Cablegate: Women's Issues Coordinator Visits Egypt


DE RUEHEG #1608/01 2120717
R 300717Z JUL 08




E.O. 12958: N/A


Sensitive but unclassified. Please protect accordingly.

1.(U) Summary: Andrea Bottner, the Department's Coordinator
for International Women's Issues, visited Egypt from July 14
through 19. During her visit, she met with leaders, both
from the government and civil society, working on issues
affecting Egyptian women, including the fight against female
genital mutilation (FGM), women's economic empowerment, and
family law. Many of the meetings focused on Egypt's new child
law, which criminalizes FGM and trafficking in children,
raises the minimum marriage age from 16 to 18, and provides a
mechanism for unwed mothers to obtain birth certificates for
their children. Ms. Bottner concluded her visit by meeting
with Boutros Boutros-Ghali, former United Nations
Secretary-General and current President of Egypt's National
Council on Human Rights, for a broad discussion of human
rights issues in the Middle East. End summary.

2. (U) Over the last 2 years, in an unprecedented step, the
GoE has selected and appointed 42 women to serve as judges in
Egypt's court system. Ms. Bottner met with 9 of the newly
appointed judges, along with Assistant Minister of Justice
Osama Ataweya, and discussed the new judges' experiences and
role in the court system. The newly appointed judges handle
a wide variety of cases in Egypt's trial courts, including
commercial, general civil and family law matters (but not
criminal cases). The women judges described positive
transitions to the bench and said that they had been welcomed
both by male judges and litigants. Several have already been
selected to serve in Egypt's appellate courts.

3.(SBU) Mushira Khattab, President of Egypt's National
Council on Childhood and Motherhood (NCCM) (and a two-time
nominee by Embassy Cairo for the Secretary's International
Women of Courage Award) led the effort to win parliamentary
approval of Egypt's Unified Child Protection Law (the "Child
Law") and described for Ms. Bottner the key elements of the
law (reftel). FGM is a deeply entrenched cultural practice
in Egypt - affecting both Muslim and Christian women - and
the NCCM led the effort in recent years to try to end the
practice. These efforts culminated in the June 7 passage by
Egypt's Parliament of the Child Law, which criminalizes the
performance of FGM procedures. Other key components of the
law include criminalizing trafficking in children, raising
the minimum age for marriage from 16 to 18, and establishing
a mechanism for unwed mothers to register the births of their
children. Ms. Khattab said that although upper-levels of the
GoE supported the law, it faced opposition from socially
conservative members of Parliament, some of whom viewed the
law as a "Western Project." Ms. Khattab referred to the law
as a "revolution in human rights" and said the NCCM will now
focus on ensuring the law is fully implemented, which she
said will be an "uphill battle."

4.(U) Ms. Bottner visited two NGO's working on women's
issues, the Center for Egyptian Women's Legal Assistance
(CEWLA) and the Egyptian Center for Women's Rights (ECWR).
She also discussed women's economic empowerment with Dr.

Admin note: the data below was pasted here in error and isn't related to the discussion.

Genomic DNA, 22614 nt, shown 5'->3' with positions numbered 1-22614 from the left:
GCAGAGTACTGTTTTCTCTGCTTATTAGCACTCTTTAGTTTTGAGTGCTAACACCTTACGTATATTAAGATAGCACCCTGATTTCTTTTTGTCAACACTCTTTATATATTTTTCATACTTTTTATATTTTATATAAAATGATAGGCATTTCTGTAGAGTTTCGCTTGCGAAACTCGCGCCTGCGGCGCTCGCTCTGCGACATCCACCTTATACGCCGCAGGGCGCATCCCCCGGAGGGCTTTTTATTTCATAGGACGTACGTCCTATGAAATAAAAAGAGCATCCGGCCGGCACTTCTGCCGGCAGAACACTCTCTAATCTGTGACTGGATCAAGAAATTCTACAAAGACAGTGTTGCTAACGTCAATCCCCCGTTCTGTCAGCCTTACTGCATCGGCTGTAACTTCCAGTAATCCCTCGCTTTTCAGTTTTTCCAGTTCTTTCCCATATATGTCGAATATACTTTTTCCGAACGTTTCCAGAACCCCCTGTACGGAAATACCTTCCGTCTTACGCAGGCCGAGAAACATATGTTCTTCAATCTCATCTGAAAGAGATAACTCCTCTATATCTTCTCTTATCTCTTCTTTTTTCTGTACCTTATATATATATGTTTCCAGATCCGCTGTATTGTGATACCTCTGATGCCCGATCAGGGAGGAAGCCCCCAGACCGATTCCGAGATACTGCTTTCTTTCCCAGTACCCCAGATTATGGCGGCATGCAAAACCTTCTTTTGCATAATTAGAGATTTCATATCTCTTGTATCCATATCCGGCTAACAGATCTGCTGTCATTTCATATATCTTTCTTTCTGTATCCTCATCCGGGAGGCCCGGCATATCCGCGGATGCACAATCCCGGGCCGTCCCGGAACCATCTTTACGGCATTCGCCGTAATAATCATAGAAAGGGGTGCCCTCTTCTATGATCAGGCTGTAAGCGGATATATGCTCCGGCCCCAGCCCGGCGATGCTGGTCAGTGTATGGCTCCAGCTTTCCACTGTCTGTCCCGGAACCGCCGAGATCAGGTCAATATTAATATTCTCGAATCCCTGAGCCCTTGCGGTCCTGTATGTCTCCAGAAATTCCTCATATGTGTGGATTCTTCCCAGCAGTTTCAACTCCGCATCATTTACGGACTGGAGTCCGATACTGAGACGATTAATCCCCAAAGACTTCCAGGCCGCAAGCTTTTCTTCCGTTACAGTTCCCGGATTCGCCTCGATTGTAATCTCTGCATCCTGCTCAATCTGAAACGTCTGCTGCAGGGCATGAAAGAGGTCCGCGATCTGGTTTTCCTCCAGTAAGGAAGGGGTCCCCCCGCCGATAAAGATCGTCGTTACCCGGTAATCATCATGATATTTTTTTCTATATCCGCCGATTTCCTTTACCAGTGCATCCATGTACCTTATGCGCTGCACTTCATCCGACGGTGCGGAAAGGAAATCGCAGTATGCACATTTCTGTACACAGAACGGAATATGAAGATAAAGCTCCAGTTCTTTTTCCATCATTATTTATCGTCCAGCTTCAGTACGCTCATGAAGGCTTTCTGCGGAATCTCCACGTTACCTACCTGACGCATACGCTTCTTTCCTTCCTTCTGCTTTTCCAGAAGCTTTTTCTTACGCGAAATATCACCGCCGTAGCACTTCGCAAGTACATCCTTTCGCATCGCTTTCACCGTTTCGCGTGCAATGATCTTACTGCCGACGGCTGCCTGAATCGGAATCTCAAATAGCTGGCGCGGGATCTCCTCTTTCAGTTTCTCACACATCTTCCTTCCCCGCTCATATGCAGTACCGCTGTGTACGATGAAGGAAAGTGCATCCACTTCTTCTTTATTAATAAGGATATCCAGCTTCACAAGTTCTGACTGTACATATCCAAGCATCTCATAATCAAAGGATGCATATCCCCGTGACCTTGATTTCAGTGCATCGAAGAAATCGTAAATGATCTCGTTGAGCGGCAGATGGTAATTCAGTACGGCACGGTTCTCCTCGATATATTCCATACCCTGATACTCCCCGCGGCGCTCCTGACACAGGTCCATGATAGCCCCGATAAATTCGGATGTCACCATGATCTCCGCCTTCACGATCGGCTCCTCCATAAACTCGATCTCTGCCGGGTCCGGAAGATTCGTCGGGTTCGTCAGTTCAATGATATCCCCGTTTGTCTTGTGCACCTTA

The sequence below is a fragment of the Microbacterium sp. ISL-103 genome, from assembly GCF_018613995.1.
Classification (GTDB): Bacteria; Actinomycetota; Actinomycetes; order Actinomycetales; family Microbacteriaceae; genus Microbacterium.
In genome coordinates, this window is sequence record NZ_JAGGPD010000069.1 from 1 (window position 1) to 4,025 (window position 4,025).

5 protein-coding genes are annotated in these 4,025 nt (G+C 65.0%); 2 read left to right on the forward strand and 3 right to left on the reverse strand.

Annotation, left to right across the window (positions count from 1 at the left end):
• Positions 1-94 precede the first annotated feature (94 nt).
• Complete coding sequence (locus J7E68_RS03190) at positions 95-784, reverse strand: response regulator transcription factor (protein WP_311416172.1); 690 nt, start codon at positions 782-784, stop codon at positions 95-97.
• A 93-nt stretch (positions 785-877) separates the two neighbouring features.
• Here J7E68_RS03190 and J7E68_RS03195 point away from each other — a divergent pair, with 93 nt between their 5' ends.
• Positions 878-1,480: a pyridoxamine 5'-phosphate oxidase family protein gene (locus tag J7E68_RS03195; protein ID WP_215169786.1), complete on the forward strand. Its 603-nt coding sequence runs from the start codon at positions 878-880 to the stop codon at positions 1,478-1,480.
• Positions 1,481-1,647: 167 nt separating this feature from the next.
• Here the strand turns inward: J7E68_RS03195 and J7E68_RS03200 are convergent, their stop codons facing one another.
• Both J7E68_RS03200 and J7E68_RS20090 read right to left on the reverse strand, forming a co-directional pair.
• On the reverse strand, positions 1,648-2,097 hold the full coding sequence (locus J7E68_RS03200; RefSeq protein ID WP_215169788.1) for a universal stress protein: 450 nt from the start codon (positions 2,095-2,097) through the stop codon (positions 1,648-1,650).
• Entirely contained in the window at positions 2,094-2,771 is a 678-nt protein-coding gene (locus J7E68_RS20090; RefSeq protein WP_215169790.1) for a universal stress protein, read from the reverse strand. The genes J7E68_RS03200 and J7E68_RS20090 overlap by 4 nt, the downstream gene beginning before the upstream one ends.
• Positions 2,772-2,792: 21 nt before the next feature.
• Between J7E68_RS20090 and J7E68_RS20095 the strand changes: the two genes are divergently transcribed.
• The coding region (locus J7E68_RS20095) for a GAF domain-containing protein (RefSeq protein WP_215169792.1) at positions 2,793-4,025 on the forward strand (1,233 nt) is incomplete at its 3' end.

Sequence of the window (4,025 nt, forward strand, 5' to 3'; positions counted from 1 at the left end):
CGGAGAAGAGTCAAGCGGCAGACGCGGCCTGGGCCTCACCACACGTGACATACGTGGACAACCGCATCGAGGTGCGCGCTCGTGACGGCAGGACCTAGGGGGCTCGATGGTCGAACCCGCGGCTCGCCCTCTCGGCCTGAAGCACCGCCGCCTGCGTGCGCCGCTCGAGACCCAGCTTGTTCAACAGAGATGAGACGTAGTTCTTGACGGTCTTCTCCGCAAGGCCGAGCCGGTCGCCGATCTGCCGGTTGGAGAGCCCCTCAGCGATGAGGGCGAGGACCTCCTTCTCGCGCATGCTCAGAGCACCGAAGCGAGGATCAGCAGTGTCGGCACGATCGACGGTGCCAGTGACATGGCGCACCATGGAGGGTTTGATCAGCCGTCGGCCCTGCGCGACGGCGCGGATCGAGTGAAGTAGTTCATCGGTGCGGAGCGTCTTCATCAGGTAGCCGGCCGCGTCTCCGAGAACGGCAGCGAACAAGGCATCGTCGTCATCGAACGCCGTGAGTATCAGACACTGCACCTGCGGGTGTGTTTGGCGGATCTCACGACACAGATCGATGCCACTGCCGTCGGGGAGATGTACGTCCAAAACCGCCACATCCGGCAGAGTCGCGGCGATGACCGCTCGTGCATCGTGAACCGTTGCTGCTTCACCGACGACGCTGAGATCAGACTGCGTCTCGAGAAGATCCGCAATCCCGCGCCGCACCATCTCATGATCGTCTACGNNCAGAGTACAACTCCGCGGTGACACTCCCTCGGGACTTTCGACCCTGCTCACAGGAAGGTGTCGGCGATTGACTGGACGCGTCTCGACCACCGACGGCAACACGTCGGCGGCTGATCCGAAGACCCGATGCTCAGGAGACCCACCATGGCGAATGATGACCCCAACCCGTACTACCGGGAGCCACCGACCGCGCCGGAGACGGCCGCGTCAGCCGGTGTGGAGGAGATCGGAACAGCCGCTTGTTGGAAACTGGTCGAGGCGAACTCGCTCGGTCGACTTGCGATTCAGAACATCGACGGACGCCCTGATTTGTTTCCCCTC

Sahar al Salab, the vice-chairwoman of Egypt's Commercial
International Bank (CIB), one of Egypt's largest and most
influential banks. At CEWLA, which provides legal assistance
- primarily in the area of family law - to impoverished
women, the organization's director identified extreme poverty
as the greatest challenge facing Egypt's women. At ECWR, the
head of the organization described its recently initiated
campaign against sexual harassment and its efforts to
convince the government to enact anti-harassment legislation.
At CIB, Salab discussed the success of the bank's
women-focused business unit, success driven by the relative
economic success of Egyptian women.

5.(SBU) Ms. Bottner, accompanied by the Acting Deputy Chief
of Mission, also met with Dr.Zeinab Radwan, Deputy Speaker of
Egypt's Parliament. The discussion focused on the Child Law.
Dr. Radwan described the debate over criminalizing FGM as
"heated," but expressed satisfaction that the debate ended in
the banning of the practice. Dr. Radwan described the
practice as un-Islamic and attributed it to Egypt's cultural
roots. Dr. Radwan also described "khul'" divorce, a Shari'a
law concept, now part of Egyptian civil law, which permits
women to divorce without establishing fault.

6.(SBU) Ms. Bottner concluded her visit by meeting with the
president of the quasi-governmental National Council on Human
Rights (NCHR), Boutros Boutros-Ghali. Boutros-Ghali, the
former United Nations Secretary-General, said he viewed
women's rights through the prism of human rights. According
to Boutros-Ghali, advances in human rights, especially in the
Middle East, are being slowed by the rise of religious
fundamentalism. He said fundamentalists view human rights as
a tool of the West, used selectively to criticize the Islamic
world. According to Boutros-Ghali, the West's post-September
11 treatment of Muslims has aided fundamentalists in arguing
their case. Boutros-Ghali also said that globalization is
forcing people, especially in poorer countries, to
figuratively retreat to their "villages" or "tribes" out of
fear of the unknown. Nonetheless, he said the NCHR continues
to advocate on behalf of human rights generally, and is
hopeful that a culture of respect for human rights will
ultimately take hold in Egypt and the region.


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